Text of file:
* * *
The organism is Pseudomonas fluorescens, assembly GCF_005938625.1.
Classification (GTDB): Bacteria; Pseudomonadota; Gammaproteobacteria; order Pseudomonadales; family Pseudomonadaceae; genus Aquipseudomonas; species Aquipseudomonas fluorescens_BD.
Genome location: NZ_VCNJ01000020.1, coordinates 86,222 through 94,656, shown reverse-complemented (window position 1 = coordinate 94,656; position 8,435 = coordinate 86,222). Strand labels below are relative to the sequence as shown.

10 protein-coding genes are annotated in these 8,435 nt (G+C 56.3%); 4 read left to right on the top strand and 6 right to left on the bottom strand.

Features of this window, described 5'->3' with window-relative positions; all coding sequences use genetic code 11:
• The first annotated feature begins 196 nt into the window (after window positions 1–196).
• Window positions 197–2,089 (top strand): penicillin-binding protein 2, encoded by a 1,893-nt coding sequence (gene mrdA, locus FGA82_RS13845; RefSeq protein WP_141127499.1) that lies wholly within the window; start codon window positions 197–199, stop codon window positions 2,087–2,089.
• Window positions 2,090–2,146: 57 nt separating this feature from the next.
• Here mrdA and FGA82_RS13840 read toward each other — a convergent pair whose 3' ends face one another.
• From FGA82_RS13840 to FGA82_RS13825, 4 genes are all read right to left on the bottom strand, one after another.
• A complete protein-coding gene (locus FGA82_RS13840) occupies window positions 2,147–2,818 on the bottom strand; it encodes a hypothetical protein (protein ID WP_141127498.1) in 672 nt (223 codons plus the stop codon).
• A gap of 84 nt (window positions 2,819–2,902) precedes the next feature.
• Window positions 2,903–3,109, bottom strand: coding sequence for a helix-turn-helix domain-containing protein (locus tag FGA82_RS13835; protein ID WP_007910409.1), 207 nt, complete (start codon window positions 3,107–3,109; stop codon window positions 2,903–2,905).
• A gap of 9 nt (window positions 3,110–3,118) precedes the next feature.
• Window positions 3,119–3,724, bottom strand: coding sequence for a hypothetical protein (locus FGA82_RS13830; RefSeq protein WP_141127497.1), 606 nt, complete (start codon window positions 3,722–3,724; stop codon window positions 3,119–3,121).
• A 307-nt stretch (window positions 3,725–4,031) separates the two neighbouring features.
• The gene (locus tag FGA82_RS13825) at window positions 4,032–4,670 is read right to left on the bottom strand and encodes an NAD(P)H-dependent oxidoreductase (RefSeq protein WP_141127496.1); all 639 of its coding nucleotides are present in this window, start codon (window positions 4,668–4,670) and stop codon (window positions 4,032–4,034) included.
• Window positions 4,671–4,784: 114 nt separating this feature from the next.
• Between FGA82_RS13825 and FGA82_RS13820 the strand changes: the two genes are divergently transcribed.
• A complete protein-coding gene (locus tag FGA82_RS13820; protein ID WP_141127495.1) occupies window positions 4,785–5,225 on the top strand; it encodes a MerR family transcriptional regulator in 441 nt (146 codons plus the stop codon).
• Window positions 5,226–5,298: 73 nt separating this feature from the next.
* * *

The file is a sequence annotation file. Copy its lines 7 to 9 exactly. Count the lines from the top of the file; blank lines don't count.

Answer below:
• Window positions 197–2,089 (top strand): penicillin-binding protein 2, encoded by a 1,893-nt coding sequence (gene mrdA, locus FGA82_RS13845; RefSeq protein WP_141127499.1) that lies wholly within the window; start codon window positions 197–199, stop codon window positions 2,087–2,089.
• Window positions 2,090–2,146: 57 nt separating this feature from the next.
• Here mrdA and FGA82_RS13840 read toward each other — a convergent pair whose 3' ends face one another.